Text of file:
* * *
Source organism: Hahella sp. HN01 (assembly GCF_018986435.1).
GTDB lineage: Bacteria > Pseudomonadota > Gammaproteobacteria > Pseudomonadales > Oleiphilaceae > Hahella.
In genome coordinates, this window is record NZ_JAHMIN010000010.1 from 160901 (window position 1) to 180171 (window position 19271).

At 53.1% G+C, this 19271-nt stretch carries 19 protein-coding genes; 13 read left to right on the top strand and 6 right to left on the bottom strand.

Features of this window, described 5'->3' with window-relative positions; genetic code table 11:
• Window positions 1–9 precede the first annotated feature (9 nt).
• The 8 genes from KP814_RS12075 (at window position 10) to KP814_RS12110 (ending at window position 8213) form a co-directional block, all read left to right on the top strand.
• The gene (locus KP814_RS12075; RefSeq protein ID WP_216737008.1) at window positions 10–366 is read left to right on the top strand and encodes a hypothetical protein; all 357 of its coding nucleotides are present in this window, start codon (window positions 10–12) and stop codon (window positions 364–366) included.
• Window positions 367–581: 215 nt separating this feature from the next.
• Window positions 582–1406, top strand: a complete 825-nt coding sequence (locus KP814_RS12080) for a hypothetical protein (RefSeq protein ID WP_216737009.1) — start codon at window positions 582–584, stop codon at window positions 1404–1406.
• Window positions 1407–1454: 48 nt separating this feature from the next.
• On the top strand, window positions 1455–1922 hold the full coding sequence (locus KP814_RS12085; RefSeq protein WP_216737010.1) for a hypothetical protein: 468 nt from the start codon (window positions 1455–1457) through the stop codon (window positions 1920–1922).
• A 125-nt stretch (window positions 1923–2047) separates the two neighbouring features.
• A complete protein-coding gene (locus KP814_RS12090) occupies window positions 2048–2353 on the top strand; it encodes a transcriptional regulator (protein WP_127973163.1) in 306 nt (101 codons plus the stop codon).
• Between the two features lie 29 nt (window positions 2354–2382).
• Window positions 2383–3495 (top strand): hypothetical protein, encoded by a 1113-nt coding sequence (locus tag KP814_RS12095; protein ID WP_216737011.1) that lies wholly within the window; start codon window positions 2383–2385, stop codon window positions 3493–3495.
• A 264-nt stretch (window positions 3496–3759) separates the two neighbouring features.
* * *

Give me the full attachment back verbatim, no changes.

Source organism: Hahella sp. HN01 (assembly GCF_018986435.1).
GTDB lineage: Bacteria > Pseudomonadota > Gammaproteobacteria > Pseudomonadales > Oleiphilaceae > Hahella.
In genome coordinates, this window is record NZ_JAHMIN010000010.1 from 160901 (window position 1) to 180171 (window position 19271).

At 53.1% G+C, this 19271-nt stretch carries 19 protein-coding genes; 13 read left to right on the top strand and 6 right to left on the bottom strand.

Features of this window, described 5'->3' with window-relative positions; genetic code table 11:
• Window positions 1–9 precede the first annotated feature (9 nt).
• The 8 genes from KP814_RS12075 (at window position 10) to KP814_RS12110 (ending at window position 8213) form a co-directional block, all read left to right on the top strand.
• The gene (locus KP814_RS12075; RefSeq protein ID WP_216737008.1) at window positions 10–366 is read left to right on the top strand and encodes a hypothetical protein; all 357 of its coding nucleotides are present in this window, start codon (window positions 10–12) and stop codon (window positions 364–366) included.
• Window positions 367–581: 215 nt separating this feature from the next.
• Window positions 582–1406, top strand: a complete 825-nt coding sequence (locus KP814_RS12080) for a hypothetical protein (RefSeq protein ID WP_216737009.1) — start codon at window positions 582–584, stop codon at window positions 1404–1406.
• Window positions 1407–1454: 48 nt separating this feature from the next.
• On the top strand, window positions 1455–1922 hold the full coding sequence (locus KP814_RS12085; RefSeq protein WP_216737010.1) for a hypothetical protein: 468 nt from the start codon (window positions 1455–1457) through the stop codon (window positions 1920–1922).
• A 125-nt stretch (window positions 1923–2047) separates the two neighbouring features.
• A complete protein-coding gene (locus KP814_RS12090) occupies window positions 2048–2353 on the top strand; it encodes a transcriptional regulator (protein WP_127973163.1) in 306 nt (101 codons plus the stop codon).
• Between the two features lie 29 nt (window positions 2354–2382).
• Window positions 2383–3495 (top strand): hypothetical protein, encoded by a 1113-nt coding sequence (locus tag KP814_RS12095; protein ID WP_216737011.1) that lies wholly within the window; start codon window positions 2383–2385, stop codon window positions 3493–3495.
• A 264-nt stretch (window positions 3496–3759) separates the two neighbouring features.